6 Comments

Summary:

United States Patent and Trademark Office (USPTO), the geniuses who are keeping patent attorneys in caviar, champagne and corniches, have something to say to you: If you are using peer-to-peer networks, then you are breaking the law. In fact, they have published a study to prove […]

United States Patent and Trademark Office (USPTO), the geniuses who are keeping patent attorneys in caviar, champagne and corniches, have something to say to you: If you are using peer-to-peer networks, then you are breaking the law. In fact, they have published a study to prove something every MI3 downloading 12-year-old knows. Talk about putting our tax dollars to work.

In his foreword to the study, Jon W. Dudas, Under Secretary of Commerce for Intellectual Property and Director of the United States Patent and Trademark Office writes:

During 2005, when the Department of Homeland Security warned all Federal Agencies that government employees or contractors who had installed filesharing programs on their home or work computers had repeatedly compromised national and military security by “sharing” files containing sensitive or classified data. But it seems highly unlikely that any of them intended to compromise national or military security for the
sake of “free music.”

Nevertheless the 80-page study that looks at the five of the more popular P2P networks (Bearshare, eDonkey, Kazaa, Limewire and Morpheus) does have some interesting findings, which are obvious to seasoned P2P users but can be a bit of a surprise to a rookie user.

For instance, it notes that four of the programs have features that “make it far more difficult for users to disable sharing of the folder used to store downloaded files” and that the uninstalls of these programs are partial. The programs may also keep sharing files, even if users don’t really want them to.

But is this news? And something the patent office should be concerned with? I wonder why they didn’t look at BitTorrent and some of the newer networks, that are gaining in popularity.

Maybe that is the topic of the next 80-page report.

You’re subscribed! If you like, you can update your settings

  1. They should be worrying more about the patent system (helping innovation or lawyers?). Also, P2P downloads don’t take 60 months.

  2. About the term “p2p”: Maybe we should start distinguishing between the technology and the applications using it. P2P is an efficient way to distribute media. You don’t necessarily need p2p to illegally share copyright material, and similarly you can have fully legit services leveraging p2p to the benefits of users, service providers, content owners…my 2 cents.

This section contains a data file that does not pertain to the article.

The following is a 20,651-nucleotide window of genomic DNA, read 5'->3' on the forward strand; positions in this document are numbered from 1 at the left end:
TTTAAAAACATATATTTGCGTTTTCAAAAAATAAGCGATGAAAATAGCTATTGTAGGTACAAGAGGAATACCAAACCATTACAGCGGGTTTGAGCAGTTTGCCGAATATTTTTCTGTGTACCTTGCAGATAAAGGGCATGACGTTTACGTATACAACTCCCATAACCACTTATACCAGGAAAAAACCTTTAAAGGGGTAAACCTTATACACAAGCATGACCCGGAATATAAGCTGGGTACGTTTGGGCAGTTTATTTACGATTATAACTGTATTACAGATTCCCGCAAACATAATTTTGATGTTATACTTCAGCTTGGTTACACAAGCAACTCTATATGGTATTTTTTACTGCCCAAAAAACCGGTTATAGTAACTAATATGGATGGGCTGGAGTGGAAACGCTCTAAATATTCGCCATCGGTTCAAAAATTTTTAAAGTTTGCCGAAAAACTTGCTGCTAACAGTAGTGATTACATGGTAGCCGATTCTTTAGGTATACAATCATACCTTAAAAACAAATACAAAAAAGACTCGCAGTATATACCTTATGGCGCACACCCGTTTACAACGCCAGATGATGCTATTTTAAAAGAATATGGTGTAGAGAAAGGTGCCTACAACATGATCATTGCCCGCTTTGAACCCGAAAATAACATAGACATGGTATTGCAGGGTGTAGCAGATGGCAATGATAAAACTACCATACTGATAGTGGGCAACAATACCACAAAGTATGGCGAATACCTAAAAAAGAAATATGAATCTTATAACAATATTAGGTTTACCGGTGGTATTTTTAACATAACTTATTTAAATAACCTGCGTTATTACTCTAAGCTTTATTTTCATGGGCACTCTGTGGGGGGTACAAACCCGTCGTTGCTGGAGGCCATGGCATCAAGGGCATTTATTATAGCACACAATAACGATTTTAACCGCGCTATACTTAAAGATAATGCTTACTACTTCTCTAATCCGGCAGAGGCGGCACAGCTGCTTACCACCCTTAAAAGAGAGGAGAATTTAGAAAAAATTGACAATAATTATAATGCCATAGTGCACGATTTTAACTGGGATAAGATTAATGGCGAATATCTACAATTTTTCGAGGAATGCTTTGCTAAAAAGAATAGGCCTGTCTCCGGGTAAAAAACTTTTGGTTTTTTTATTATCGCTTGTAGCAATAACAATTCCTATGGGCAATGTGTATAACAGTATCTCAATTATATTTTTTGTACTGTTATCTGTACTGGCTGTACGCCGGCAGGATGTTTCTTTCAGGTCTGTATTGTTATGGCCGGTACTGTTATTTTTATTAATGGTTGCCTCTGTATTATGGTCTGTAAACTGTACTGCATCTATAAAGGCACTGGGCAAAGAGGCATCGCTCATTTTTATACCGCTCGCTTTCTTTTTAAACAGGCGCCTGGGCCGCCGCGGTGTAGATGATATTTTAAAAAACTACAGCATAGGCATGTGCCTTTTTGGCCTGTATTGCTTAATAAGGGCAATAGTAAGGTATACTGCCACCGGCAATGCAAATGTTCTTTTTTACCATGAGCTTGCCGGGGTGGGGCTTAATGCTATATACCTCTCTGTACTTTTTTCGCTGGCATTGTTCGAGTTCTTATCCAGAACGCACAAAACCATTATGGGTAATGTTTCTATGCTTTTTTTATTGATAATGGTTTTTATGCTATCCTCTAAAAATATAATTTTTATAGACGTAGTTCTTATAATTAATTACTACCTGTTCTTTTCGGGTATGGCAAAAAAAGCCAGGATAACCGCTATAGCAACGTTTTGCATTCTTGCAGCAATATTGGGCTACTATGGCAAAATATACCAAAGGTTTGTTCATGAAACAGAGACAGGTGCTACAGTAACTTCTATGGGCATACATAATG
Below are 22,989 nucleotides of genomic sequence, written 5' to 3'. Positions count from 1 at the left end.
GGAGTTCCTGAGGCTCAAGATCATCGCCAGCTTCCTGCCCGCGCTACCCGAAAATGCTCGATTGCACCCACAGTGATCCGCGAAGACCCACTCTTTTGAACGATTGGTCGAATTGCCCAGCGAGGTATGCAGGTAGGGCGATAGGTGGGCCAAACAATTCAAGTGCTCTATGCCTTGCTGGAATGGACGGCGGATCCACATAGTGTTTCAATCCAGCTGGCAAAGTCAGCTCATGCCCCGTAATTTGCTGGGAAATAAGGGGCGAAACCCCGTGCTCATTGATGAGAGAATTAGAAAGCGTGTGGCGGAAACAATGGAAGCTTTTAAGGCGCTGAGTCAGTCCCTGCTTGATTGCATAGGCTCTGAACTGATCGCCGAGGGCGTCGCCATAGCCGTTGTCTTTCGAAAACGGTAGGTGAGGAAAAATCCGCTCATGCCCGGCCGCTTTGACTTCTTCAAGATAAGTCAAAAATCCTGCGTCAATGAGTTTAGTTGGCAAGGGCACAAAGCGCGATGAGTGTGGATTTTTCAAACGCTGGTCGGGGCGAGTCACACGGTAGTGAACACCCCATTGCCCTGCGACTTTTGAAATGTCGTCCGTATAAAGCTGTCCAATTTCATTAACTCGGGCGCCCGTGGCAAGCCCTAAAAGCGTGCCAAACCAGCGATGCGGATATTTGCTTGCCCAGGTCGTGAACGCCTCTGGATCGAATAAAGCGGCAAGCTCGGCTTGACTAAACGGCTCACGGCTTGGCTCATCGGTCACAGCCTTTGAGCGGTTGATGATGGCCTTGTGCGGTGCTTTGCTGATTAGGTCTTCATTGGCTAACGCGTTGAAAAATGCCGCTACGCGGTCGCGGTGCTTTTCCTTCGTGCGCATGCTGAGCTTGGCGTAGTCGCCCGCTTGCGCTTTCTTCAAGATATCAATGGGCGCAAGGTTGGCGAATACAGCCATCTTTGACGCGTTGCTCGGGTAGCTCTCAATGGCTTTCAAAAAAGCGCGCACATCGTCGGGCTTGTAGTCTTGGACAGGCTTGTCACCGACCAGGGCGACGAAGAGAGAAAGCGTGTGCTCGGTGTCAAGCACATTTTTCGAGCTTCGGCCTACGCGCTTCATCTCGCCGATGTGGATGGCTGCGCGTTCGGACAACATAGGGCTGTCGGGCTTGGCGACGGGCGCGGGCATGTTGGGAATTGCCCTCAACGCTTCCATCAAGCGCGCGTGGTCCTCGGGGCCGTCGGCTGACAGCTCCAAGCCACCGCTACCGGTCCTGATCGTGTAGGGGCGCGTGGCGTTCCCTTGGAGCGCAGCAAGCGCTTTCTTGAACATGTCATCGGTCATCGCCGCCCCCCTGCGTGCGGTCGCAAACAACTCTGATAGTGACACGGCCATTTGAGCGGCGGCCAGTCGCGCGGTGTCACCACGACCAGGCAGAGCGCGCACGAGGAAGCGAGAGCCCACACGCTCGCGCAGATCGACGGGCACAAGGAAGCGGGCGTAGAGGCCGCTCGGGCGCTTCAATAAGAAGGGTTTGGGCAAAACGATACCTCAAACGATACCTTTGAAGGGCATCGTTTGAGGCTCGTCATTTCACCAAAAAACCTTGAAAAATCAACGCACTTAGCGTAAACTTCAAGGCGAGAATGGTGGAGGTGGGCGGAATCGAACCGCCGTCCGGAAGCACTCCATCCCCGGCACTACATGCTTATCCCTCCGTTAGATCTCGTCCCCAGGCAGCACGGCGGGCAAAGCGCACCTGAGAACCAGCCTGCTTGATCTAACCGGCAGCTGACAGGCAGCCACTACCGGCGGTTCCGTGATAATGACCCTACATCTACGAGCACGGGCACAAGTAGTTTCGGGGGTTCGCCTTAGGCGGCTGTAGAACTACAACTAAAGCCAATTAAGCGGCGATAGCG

3. hank williams Friday, May 4, 2007

    I dont know how much the study cost or the intended audience, but it seems perfectly reasonable to me that the government should be telling its employees not to use file sharing networks and to provide detailed and reasonable explanantions as to why in order to maximize compliance. The issue about national security is even more troubling and, in my mind, not something to be made light of at all. I am not sure why you think this is some kind of joke.

  4. OM- I think if you read the report – it is clear in the foreward the authors presented this unsolicited to John Dudas – and based on his initial read and his role as an undersectretary asked for a more detailed report. Why is that so bad? I deal with the patent office quite a bit both as an inventor and as an officer of my company (which owns among others a few P2P patents/patent applications). Yes they need to do better – but that does not mean such exercises as the case in point are unnecessary. Quite the contrary – when you have technologies that enable infrigment of copyrights, the USPTO which is the body examining and granting those same rights has an obligation to highlight the potential for technologies to infringe on copyrights. I think if we had more of these discourses regarding prior art, the less the opportunity for unjustified patent grants.

  5. United States Patent and Trademark Office (USPTO), the geniuses who are keeping patent attorneys in caviar, champagne and corniches

    Om, as a patent attorney, I do not eat caviar (mostly because I couldn’t afford it), I think I might have two bottles of champagne in my house somewhere, and I had to look up the definition of “corniche” (to save anyone else the trouble, from dictionary.com, a corniche is “A road that winds along the side of a steep coast or cliff.”

    Anyway, it’s really the Federal Circuit (the appeals courts that handles all patent appeal cases) that keeps us in business. :-)

  6. Jesse Kopelman Friday, May 4, 2007

    I think by corniche, Om meant a Rolls Royce Corniche — the back of which is a great place to enjoy your caviar and champagne. Fun fact: this car is named after a particular road, The Grand Corniche in France. Something tells me that The Grand Corniche is indeed a road that winds along the side of a steep coast.

Comments have been disabled for this post